Discover the ocean.Understand the planet.
Working for the advancement of science and the benefit of Canada.
The state of the ocean is an important indicator of the overall health of the planet. The ocean off the coasts of Canada, including the Arctic, comprises some of the richest and most diverse ecosystems on Earth. This makes Ocean Networks Canada data relevant to global users.
As we plunge into a pivotal new decade for the health of our planet, philosopher Soren Kierkegaard reminds us that the key to moving forward is to understand our past. Ocean Networks Canada’s tenth anniversary in the deep sea is a poignant opportunity to look at the past, present and future of ocean observing, as seen through the eyes of an emerging ocean science leader whose promising career began with the launch of ONC’s NEPTUNE network in the northeast Pacific Ocean, Dr. Katleen Robert.
An international research project led by Ocean Networks Canada (ONC), a University of Victoria initiative, was announced today as one of the highest-scoring proposals in the prestigious 100&Change competition by the MacArthur Foundation to help solve one of the world’s most critical problems—climate change.
- Data Acquisition
- Oceans 2.0
Smart Ocean™ Systems operationalizes Ocean Networks Canada’s innovative technologies and expertise for the benefit of Canada and the world. Cabled observatories, remote control systems and interactive sensors, and big data management enable evidence-based decision-making on ocean management, disaster mitigation, and environmental protection.
Once every 10 years for the past 30 years the OceanObs conference has brought together the global ocean observing science community to chart innovative solutions to society’s growing needs for ocean intelligence and governance. Thanks to Canada's leadership, for the very first time in 2019, the conference invited 53 Indigenous delegates from around the world to join 1,500 ocean scientists and policy makers at OceanObs’19 in Honolulu Hawaii.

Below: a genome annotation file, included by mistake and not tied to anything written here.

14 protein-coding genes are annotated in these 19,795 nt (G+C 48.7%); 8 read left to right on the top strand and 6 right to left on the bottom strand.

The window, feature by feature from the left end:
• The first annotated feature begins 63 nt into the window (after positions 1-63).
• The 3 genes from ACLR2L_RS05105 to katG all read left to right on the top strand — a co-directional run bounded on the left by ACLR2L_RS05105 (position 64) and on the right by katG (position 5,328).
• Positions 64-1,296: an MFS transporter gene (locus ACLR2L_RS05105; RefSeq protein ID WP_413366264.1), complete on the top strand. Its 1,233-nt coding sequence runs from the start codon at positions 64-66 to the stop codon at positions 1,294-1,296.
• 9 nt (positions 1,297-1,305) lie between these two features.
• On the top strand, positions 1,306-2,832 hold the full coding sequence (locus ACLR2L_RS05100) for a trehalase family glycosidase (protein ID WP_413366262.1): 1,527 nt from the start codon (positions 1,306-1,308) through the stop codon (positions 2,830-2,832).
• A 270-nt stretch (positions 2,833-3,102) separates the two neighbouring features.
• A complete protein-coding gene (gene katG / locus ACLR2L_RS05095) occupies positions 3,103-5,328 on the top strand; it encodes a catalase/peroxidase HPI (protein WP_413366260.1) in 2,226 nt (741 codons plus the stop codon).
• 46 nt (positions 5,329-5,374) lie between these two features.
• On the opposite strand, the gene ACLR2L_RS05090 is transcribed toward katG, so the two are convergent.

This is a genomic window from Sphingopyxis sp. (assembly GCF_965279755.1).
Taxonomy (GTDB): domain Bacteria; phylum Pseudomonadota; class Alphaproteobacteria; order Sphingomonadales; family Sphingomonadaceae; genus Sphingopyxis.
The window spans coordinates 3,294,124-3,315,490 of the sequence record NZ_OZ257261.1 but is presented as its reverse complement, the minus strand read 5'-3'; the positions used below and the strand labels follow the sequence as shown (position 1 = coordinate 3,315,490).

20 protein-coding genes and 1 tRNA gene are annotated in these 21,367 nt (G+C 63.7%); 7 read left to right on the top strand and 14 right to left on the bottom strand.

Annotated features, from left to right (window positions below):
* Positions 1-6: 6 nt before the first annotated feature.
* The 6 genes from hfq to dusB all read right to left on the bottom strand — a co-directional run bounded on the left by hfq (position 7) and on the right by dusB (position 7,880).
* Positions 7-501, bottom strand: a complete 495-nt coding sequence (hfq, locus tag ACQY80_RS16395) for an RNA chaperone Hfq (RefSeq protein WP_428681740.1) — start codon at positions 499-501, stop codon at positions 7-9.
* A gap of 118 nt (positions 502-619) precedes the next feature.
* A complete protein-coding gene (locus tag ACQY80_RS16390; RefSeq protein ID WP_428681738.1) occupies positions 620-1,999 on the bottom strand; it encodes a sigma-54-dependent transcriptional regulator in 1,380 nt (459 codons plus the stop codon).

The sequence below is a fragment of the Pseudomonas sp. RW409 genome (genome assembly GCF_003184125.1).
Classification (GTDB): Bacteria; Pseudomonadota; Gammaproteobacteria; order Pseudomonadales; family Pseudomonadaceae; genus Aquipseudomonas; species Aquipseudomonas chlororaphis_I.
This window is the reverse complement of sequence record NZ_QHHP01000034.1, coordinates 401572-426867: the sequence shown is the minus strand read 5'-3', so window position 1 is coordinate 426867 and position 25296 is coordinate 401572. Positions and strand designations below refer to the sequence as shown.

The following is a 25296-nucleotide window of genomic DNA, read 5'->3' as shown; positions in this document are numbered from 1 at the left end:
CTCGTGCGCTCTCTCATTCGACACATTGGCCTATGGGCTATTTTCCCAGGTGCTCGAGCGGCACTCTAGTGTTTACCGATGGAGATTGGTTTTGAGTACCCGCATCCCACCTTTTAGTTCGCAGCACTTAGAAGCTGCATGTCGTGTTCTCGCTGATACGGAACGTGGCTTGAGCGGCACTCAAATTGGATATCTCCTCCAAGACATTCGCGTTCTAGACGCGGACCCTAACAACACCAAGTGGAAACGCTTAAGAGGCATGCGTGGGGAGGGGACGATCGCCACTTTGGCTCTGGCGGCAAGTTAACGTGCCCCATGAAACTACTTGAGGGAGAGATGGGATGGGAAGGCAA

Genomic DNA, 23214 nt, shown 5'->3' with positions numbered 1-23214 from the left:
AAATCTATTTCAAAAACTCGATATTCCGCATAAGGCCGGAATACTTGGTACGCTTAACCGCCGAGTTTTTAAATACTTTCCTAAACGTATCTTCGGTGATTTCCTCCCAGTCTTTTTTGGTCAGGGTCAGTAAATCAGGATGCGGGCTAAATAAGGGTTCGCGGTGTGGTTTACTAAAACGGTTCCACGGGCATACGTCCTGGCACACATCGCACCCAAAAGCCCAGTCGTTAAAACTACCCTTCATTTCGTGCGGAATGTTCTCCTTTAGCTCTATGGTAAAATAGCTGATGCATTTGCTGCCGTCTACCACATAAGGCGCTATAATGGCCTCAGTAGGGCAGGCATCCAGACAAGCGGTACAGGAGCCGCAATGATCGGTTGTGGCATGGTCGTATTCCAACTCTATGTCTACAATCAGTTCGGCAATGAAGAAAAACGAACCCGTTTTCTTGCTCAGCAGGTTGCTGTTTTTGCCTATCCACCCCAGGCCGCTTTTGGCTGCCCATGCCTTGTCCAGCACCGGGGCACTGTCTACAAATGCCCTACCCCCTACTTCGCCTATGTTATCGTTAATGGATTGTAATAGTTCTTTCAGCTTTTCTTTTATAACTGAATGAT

To celebrate the first anniversary of Ocean Networks Canada’s (ONC) home at the University of Victoria’s ocean-climate building at the Queenswood campus—which officially launched on 10 January 2019—we unveiled a stunning commissioned artwork by world-renowned Coast Salish artist Luke Marston. Born into a family of artists, Marston has been carving since he was a child. In 2015, Marston created a large bronze sculpture in Stanley Park commemorating the adventures of Gas Town pioneer Portuguese Joe Silvey and his Coast Salish family. Read more about the piece and get a behind-the-scenes look at Luke's work.
Long-term, continuous scientific data from the ocean environment are gathered by Ocean Networks Canada and made available through Oceans 2.0—a powerful online data management system. Oceans 2.0, combined with high-performance computing, allows ONC to provide ocean analytics that assist researchers, communities, industry, and policy-makers in making evidence-based decisions in Canada and globally.
Dr. Phil Hill, former director at the Geological Survey of Canada’s Pacific division, is Ocean Network Canada’s latest visiting scientist.
Ocean Networks Canada is seeking input from the research community to formulate a new and bold science strategy for 2021-2030 and beyond, that will build on successes and existing strengths, launch new leading-edge research and infrastructure, and contribute to national and international science initiatives. The new decadal science strategy will guide support for observations and experiments using ONC infrastructure. Expressions of Interest are invited from all individuals or groups of researchers who wish to continue research programs or undertake new time-series studies and experiments using ONC’s ocean observing infrastructure or cyber-infrastructure.
Once every ten years, the OceanObs conference brings people from all over the world together to communicate the progress of ocean observing networks and to chart innovative solutions to society’s growing needs for ocean information and governance in the coming decade. OceanObs’19 includes an Indigenous Ocean Governance Forum for the very first time.